- Personnel aspect
- Welfare aspect
- Industrial Relations aspect
The objective here is to ensure the growth and development of employees in a manner that effectively contributes to organizational growth. This is basically direct manpower management that deals with personnel planning, hiring (recruitment and selection), induction and orientation, among many others. Personnel management also includes other aspects like performance appraisal, development of new skills, and incentives.
This is concerned with employees’ working conditions and amenities at the workplace. It includes an array of responsibilities and services like cleanliness, rest and lunchrooms, housing, transport, health and safety, training, medical services, social security, and welfare funds.
It covers other aspects, such as creating a better working environment, safeguarding machinery, unemployment benefits, maternity benefits, and family benefits. It also includes employee supervision, counseling, establishing and maintaining cordial relationships with employees. It involves ensuring the active participation of both management and staff members.
Industrial Relations Aspect
Its main objective is to safeguard the interests of employees. This can be done by establishing and maintaining industrial democracy to the extent it doesn't leave a negative impact on the organization.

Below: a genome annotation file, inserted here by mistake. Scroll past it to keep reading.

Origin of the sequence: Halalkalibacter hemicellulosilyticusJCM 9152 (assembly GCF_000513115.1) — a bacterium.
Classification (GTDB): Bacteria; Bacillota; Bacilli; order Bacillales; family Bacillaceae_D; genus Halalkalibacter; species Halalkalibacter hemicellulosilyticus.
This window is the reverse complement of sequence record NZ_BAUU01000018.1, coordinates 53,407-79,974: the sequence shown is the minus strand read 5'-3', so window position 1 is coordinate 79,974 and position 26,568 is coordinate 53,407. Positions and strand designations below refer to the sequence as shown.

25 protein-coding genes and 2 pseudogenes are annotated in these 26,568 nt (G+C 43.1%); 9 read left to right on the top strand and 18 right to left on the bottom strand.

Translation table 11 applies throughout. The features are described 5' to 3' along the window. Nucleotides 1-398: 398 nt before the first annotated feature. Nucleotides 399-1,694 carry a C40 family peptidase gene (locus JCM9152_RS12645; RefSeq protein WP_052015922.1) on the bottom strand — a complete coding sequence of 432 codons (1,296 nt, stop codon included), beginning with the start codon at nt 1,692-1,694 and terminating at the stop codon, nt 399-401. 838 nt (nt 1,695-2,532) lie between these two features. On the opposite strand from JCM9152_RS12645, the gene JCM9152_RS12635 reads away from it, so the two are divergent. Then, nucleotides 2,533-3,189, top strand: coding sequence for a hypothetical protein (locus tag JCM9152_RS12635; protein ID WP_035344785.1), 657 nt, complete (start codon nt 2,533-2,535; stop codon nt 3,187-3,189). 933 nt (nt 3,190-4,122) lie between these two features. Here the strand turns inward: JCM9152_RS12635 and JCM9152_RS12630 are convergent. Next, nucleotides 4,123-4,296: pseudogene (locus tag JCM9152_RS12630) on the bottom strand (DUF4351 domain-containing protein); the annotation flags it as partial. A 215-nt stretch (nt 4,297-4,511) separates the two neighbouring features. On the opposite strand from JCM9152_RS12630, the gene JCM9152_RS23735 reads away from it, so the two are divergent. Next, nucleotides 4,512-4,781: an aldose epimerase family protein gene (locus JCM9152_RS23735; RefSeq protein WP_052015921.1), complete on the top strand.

It is concerned with building relations with labor or employee unions, addressing their grievances, and settling disputes in order to maintain peace and harmony among employees – and between employees and the management of an organization.
Functions of Human Resource Management
HR managers in every organization work toward realizing the vision, goals, and mission of the firm. Thus, the HR department is tasked with the execution of various activities designed to give their organization an edge over their competition.
Some of the core functions of HRM include:
Human Resource Planning
Planning involves establishing organizational goals and formulating policies and programs for achieving them. It's mapping the desired direction of organizational activities, forecasting expected outcomes, and predetermining the course of actions.
As an HR executive, knowing the future needs of the organization will help you create effective strategies to accomplish those objectives. That means knowing the kind of people the organization needs in terms of qualifications and skills. HR practitioners must track the number of people employed and the number of vacant posts. They must know whether the company has excess or shortage of staff. Of course, they should prepare policies to deal with those issues accordingly.
Job analysis can be described as the process of identifying the inherent job requirement, that is, what the job demands of an employee. It is an important task of HRM and provides the basis for staff recruitment, training, and development.
Job analysis details the nature of the job, the skills required to fit the role, and the duties and responsibilities of the worker. It helps HRM to determine in advance the standard of personnel with which potential candidates can be compared.